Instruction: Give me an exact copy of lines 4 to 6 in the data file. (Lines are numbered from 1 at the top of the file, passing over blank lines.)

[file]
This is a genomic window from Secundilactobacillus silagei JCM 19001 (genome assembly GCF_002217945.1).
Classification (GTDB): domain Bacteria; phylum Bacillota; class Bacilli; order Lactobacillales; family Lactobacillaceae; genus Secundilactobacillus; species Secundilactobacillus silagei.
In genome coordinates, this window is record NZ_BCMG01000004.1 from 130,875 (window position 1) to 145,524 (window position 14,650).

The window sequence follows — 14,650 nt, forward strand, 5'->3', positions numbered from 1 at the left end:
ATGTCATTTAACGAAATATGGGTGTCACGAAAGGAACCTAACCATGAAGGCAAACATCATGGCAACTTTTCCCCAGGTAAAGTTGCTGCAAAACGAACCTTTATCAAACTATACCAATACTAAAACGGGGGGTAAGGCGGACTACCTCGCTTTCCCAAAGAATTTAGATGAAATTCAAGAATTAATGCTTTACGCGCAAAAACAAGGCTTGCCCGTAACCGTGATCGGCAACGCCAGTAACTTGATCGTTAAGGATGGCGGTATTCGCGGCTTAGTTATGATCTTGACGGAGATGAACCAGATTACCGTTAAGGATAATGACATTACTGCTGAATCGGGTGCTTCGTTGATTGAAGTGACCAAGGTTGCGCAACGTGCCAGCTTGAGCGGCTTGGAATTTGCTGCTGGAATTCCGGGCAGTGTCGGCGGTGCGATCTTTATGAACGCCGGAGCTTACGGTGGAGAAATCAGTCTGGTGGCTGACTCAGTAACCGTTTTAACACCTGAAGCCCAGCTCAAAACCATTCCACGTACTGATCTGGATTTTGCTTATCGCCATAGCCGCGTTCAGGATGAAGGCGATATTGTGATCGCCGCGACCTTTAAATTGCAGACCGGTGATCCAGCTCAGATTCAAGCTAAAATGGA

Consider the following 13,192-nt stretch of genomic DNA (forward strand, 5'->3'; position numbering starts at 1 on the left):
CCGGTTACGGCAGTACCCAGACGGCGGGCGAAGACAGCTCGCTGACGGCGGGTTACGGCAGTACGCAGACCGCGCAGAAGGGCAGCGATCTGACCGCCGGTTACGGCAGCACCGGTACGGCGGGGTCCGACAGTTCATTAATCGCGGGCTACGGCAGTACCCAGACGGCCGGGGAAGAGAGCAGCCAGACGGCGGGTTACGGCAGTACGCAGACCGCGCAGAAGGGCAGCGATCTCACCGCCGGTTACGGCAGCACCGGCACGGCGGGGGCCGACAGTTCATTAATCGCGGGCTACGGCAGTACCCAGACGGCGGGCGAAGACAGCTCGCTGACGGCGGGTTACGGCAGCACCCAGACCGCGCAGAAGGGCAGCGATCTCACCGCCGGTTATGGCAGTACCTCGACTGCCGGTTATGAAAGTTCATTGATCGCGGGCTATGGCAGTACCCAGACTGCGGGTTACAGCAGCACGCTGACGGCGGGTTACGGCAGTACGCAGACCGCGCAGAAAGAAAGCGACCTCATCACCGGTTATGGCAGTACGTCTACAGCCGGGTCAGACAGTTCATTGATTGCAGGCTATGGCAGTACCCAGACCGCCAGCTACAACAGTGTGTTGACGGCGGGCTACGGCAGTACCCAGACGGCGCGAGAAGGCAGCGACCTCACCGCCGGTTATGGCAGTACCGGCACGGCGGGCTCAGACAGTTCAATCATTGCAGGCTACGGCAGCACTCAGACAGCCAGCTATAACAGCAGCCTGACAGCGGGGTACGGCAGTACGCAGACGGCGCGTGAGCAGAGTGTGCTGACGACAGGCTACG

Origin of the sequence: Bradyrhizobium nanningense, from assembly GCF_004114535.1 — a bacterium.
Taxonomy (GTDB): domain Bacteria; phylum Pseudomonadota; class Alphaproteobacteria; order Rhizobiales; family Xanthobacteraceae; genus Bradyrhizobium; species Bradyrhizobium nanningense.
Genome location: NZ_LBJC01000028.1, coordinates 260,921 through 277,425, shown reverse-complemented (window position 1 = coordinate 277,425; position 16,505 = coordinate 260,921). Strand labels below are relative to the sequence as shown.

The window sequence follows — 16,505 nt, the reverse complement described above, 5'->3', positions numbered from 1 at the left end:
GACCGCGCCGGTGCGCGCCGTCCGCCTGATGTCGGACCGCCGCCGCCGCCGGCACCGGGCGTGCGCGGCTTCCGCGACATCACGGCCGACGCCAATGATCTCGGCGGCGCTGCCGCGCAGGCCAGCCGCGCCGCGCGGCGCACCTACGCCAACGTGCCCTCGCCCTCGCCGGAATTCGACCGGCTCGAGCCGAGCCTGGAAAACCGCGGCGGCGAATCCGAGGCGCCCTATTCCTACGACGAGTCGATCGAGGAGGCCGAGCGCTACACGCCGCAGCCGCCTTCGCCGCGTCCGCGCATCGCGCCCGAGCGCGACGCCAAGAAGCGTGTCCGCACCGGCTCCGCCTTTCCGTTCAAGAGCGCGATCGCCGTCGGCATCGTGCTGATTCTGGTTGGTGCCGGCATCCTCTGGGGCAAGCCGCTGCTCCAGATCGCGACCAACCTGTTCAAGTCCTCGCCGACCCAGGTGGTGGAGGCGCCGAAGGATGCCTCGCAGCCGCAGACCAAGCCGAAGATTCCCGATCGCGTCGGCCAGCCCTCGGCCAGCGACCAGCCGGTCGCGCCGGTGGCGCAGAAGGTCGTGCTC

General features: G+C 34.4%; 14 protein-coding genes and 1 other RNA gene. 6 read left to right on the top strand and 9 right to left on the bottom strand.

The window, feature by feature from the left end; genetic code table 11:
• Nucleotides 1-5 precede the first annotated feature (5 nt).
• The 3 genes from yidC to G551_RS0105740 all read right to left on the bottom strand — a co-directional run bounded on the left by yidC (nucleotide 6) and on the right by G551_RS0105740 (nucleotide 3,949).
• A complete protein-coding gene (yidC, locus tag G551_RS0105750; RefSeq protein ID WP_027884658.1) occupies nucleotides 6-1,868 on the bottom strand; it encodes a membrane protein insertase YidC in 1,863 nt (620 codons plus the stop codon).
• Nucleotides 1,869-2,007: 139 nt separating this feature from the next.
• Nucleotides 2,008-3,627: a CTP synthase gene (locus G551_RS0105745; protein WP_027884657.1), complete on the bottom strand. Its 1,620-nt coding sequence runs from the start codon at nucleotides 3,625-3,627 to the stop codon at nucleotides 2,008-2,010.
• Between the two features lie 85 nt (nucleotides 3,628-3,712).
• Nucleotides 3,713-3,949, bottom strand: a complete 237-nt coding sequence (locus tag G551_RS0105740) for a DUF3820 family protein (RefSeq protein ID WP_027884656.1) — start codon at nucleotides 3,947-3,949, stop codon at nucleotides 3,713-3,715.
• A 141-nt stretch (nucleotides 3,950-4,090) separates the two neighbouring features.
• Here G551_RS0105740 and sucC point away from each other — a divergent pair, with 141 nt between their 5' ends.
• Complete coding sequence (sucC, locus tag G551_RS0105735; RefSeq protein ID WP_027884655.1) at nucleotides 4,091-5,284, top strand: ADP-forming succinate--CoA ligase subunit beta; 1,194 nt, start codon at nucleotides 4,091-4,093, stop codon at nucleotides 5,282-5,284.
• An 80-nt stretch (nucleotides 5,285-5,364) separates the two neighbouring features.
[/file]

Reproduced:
The window sequence follows — 14,650 nt, forward strand, 5'->3', positions numbered from 1 at the left end:
ATGTCATTTAACGAAATATGGGTGTCACGAAAGGAACCTAACCATGAAGGCAAACATCATGGCAACTTTTCCCCAGGTAAAGTTGCTGCAAAACGAACCTTTATCAAACTATACCAATACTAAAACGGGGGGTAAGGCGGACTACCTCGCTTTCCCAAAGAATTTAGATGAAATTCAAGAATTAATGCTTTACGCGCAAAAACAAGGCTTGCCCGTAACCGTGATCGGCAACGCCAGTAACTTGATCGTTAAGGATGGCGGTATTCGCGGCTTAGTTATGATCTTGACGGAGATGAACCAGATTACCGTTAAGGATAATGACATTACTGCTGAATCGGGTGCTTCGTTGATTGAAGTGACCAAGGTTGCGCAACGTGCCAGCTTGAGCGGCTTGGAATTTGCTGCTGGAATTCCGGGCAGTGTCGGCGGTGCGATCTTTATGAACGCCGGAGCTTACGGTGGAGAAATCAGTCTGGTGGCTGACTCAGTAACCGTTTTAACACCTGAAGCCCAGCTCAAAACCATTCCACGTACTGATCTGGATTTTGCTTATCGCCATAGCCGCGTTCAGGATGAAGGCGATATTGTGATCGCCGCGACCTTTAAATTGCAGACCGGTGATCCAGCTCAGATTCAAGCTAAAATGGA

Consider the following 13,192-nt stretch of genomic DNA (forward strand, 5'->3'; position numbering starts at 1 on the left):